office will be open daily from 9 a m.
to 4 p.m., according to Charles W

Funeral Services Held
For Charles H. Pierce
Charles H. Pierce, 74. who died!
Friday at his home. Baileys Cross
Roads, Va.. was buried yesterday in j
Oakwood Cemetery, Falls Church. '
Funeral services were conducted by
the Rev. Hugh Miller, formerly of
Seoul, Korea, his brother-in-law.
Mr Pierce was appointed to the
Patent Office in 1894, was made a
law examiner in 1915 and later ex
aminer of classification. He retired
in 1938 after nearly 44 years of serv
ice. For many years he was a
member of the Steinmetz team of
the Patent Office Bowling League.
Mr. Pierce is survived by his
widow. Mrs. Mattie Y. Pierce; two
daughters, Mrs. Harrison V. Rouse
of Deale. Md.. and Mrs. Charles F.
Miller, jr.. of Baileys Cross Roads;
a son. Herbert R. of the Panama
Canal Zone: five grandchildren, a
sister, Mrs. Hugh Miller of West
Falls Church, and three brothers.;
Harry R. of Nashville, William A. of
West Falls Church and Maurice J.
of Washington.
Rubber Life Raft Drifts
Ashore at Plum Point
Special Dispatch to The Star.
PLUM POINT. Md.. May 18—A
large rubber life raft drifted ashore
here on the high tides of the week
The raft, identified by markings
as the property of the United States
Navy, is built to carry 10 persons.
It was inflated and a long, heavy
rope was attached to it. There
were no clues as to what ship it
had come from or whether it had |
carried survivors of a disabled
Dunn Loring Firemen
Will Meet Tonight
Residents of Dunn Loring. Va.,
and the surrounding area have been
invited to attend a meeting tonight
of the new Dunn Loring Volunteer
Fire Department Company at the
Dunn Loring School.
The company is to operate at
first as a unit of the Vienna Volun
teer Fire Department.
Both men and women are eligible
for charter membership in the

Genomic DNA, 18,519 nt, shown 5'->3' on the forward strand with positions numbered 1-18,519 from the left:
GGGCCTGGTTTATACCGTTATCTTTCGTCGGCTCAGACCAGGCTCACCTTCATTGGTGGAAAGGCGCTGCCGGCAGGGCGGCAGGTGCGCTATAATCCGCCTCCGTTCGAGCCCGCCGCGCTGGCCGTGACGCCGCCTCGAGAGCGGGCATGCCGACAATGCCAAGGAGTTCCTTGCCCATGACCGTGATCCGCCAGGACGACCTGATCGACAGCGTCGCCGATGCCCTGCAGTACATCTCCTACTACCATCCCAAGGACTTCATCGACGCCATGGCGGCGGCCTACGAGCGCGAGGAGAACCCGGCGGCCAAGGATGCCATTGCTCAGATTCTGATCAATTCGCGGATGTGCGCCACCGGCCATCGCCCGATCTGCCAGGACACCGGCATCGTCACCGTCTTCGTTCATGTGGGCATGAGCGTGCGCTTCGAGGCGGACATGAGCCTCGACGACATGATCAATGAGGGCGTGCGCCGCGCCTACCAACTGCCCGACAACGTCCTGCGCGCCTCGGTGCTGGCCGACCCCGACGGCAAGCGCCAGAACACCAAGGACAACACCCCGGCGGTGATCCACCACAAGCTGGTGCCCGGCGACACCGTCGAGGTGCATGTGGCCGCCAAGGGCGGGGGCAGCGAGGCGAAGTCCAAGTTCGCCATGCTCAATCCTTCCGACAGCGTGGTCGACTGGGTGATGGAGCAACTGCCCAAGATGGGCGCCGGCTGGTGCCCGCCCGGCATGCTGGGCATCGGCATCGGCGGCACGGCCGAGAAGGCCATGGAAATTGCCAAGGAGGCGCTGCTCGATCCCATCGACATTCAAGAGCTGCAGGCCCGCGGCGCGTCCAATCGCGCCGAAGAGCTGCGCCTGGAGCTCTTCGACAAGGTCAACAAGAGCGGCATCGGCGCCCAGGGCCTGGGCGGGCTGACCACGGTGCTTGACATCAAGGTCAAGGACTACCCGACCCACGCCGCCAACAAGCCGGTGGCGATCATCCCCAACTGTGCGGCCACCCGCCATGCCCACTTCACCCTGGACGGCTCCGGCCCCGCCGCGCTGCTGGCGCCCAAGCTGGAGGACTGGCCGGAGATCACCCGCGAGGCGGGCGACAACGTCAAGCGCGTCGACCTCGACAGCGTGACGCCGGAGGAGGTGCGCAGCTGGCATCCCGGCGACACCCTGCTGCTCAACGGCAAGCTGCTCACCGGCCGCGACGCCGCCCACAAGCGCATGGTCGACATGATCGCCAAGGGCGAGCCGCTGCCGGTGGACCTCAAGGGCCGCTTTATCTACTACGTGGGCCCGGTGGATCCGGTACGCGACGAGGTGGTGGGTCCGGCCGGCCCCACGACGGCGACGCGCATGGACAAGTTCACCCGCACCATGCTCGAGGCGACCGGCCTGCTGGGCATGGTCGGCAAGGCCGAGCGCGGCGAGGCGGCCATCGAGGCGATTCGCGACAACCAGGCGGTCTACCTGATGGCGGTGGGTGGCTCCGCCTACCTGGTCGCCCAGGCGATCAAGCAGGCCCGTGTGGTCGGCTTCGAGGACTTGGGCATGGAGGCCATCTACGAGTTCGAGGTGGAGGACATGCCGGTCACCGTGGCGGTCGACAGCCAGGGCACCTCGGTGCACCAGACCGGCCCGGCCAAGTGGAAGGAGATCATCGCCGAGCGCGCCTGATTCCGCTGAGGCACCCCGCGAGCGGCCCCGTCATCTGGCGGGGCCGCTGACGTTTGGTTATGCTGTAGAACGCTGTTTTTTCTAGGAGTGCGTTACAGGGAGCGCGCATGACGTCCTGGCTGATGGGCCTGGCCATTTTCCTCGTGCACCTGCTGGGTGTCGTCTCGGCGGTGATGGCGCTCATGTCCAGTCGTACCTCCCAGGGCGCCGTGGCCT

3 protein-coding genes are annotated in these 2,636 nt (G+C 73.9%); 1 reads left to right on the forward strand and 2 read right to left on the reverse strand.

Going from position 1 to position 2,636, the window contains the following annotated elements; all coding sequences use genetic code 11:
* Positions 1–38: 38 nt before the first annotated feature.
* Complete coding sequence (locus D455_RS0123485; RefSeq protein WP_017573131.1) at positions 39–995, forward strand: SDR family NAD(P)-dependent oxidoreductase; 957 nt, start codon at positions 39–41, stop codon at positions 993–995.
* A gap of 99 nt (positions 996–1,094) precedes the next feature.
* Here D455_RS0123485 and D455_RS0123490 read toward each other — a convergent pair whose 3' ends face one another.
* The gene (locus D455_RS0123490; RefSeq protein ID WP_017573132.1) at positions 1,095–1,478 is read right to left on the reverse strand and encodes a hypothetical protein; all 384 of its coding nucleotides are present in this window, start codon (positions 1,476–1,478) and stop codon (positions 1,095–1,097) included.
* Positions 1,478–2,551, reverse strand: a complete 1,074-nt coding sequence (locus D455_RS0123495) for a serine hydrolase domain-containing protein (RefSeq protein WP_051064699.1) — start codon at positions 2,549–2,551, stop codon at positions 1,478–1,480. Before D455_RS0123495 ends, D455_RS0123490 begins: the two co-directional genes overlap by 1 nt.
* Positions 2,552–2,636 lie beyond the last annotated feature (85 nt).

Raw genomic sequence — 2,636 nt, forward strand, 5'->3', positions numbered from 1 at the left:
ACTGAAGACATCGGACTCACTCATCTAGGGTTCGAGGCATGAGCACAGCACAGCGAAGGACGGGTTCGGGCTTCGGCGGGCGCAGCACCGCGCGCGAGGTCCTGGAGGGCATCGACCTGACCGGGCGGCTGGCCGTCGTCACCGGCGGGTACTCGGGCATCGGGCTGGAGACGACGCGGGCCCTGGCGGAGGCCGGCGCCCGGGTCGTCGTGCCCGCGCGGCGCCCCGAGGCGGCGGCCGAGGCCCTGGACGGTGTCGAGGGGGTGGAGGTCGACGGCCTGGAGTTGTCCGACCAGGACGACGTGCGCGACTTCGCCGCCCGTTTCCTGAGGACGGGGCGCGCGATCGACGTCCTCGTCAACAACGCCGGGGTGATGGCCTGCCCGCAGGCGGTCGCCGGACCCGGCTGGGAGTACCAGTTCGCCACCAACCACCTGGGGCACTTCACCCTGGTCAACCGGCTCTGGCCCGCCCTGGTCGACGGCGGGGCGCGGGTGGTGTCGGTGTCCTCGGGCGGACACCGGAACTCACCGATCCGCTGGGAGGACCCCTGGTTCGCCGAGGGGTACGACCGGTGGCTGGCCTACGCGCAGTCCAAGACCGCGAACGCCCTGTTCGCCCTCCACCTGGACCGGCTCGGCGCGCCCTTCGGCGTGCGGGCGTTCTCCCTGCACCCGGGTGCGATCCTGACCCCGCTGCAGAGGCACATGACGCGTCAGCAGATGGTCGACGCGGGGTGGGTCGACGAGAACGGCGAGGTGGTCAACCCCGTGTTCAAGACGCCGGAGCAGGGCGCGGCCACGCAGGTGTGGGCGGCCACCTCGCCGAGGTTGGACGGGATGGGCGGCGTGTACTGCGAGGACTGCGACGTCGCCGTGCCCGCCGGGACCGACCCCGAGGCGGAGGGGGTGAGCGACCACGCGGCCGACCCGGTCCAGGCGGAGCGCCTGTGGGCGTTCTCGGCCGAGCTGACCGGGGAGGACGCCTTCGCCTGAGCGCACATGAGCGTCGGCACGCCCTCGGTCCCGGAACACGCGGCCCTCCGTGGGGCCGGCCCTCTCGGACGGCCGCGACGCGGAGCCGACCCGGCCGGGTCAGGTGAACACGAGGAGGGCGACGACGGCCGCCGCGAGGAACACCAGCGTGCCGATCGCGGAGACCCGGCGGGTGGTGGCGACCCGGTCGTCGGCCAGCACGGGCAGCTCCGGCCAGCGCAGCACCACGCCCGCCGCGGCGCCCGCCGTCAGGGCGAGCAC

Dunn Loring company.
McNamee to Speak
Prince Georges County Treasurer
Harry McNamee will speak at a
meeting of the Chillum District
Democratic Club in Star Hall, Mount
Rainier, tomorrow night. State
Senator L. Harold Sothoron, presi
dent, said Lt. Col. C. L. Aiello of
the Maryland State Guard, orig
inally scheduled as the guest speak
er, would be unable to attend.
Marine School Weighed
NORFOLK, Va.. May 18 (/P).—W.
H. Maher, acting Virginia port di
rector, has written to all Virginia
high school principals asking the
names of senior boys who would be
interested in attending a State Mer
chant Marine School If it is found
practicable to establish such an in
Brentsville Dance
MANASSAS, Va.. May 18 (Spe
cial).—The Brentsville Community
League will sponsor a dance in the
courthouse at Brentsville Thursday
Bus Line Change
Opponents to Go
By Bus to Protest
A delegation of Prince Georges
County citizens will leave their
automobiles at home and go to Bal
timore by bus Wednesday to protest
a proposed change in the county’s
suburban bus and streetcar routes.
Louis A. Day, chairman of the
county’s Special Transportation
Committee, said that group and
other interested citizens would meet
at Dudrow’s Drug Store, Hvattsville,
to board an 8 a.m. bus. They will
appear before the State Public Serv
ice Committee to oppose the Capi
tal Transit Co.'s plan to break down
existing streetcar and bus routes
from downtown Washington out
lying areas so its terminal at Mount
Rainier might become a transfer
point for most patrons.
Mr Day said it will be the first
time to his knowledge that such a
delegation will use buses instead of
private cars to reach a hearing in
Baltimore. County citizens were un
successful in an effort to have the
hearing held in Hyattsville.
. — ‘
Cost of Soil Program
Is Attacked by Byrd
By the Associated Press.
An Agriculture Department report
showing that 15.1 per cent of gross
payments to Virginia farmers under
the soil conservation program in
1940 was deducted for County Agri- :